The European Union made a huge move against Google today. The EU sent Google a list of Antitrust Charges that the company will have time to respond to.
The charges state that Google skewed search results unfairly in favor of its Google Shopping service, and that the company did other things that the EU finds unfair. This is one of the biggest charges against Google since the company’s inception.
For some time now, the EU has been working on a case against Google. Now, those charges have finally come to fruition, and Google will have to figure out a way to appease the EU in order to escape those charges. The Union has found that Google uses its services unfairly to promote other services (namely Google search engine to promote Google shopping and other services that the company owns).
Previously, Google has stated that anyone not happy with how the company runs its search engine can simply go elsewhere, but that’s not likely to happen. As EU representatives have pointed out, finding another search engine that’s not Google isn’t so easy to do, and it’s also unrealistic to ask people to do so.
Bargaining May Not Work
Google can attempt to bargain with the EU and settle these disputes out of court, but that may not work this time. If the EU finds that Google is not to be trusted (and that’s the way it’s leaning), Google won’t be able to settle with the EU. The EU feels that Google’s practices are currently anticompetitive, the company won’t stand a chance settling out of court, and will have to litigate.
Previously, the EU has charged Microsoft with similar charges, and Microsoft did wind up paying a hefty fine. But Google is a bigger fish, and it’s one that many tech companies in Europe are largely against. The problem here is that Google shouldn’t be able to monopolize the search engine industry while also promoting its products through search. If Google is going to be the sole search provider, the company has to play fairly.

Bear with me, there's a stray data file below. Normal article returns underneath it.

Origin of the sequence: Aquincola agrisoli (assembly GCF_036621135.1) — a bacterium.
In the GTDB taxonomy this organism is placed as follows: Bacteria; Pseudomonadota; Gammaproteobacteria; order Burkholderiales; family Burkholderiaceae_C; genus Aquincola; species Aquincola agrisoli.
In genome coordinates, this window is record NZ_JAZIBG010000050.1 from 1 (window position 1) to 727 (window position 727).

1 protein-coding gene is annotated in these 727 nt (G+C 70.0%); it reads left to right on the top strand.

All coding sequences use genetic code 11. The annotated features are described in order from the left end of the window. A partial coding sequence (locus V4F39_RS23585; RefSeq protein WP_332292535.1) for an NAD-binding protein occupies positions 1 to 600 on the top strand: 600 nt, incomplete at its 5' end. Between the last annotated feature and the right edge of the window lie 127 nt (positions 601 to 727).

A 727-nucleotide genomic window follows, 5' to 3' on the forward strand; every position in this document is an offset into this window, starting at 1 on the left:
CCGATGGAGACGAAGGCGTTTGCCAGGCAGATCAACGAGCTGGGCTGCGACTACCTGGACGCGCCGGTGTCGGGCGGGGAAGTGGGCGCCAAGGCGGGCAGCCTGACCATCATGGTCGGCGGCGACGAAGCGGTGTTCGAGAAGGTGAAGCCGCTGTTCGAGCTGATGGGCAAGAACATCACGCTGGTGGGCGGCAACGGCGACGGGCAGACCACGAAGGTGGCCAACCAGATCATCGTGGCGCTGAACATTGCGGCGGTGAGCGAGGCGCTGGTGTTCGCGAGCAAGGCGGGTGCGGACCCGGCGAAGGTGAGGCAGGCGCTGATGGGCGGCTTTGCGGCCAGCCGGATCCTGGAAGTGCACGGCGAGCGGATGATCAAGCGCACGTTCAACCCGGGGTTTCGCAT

The Google Argument
Even though Google has managed to climb to the top of the search engine charts, the company argues that they did so fairly. At the end of the day, Google is a business, and that business is in the business of making money - just like any other company. It’s within Google’s best interests to promote its own products, that’s how a company makes money. It can also be seen, though, as unfair to other tech companies that want a chance at showing up in Google listings or competing where search is concerned.
The EU has just handed its list of charges to Google today, and the company has a set amount of time to respond to those charges. Right now, it’s not looking like Google will be able to simply pay a find and move on. It seems as though the EU is serious about stopping Google’s anti-competitive operations. Google hasn’t commented on this story yet, but will likely release a statement this week.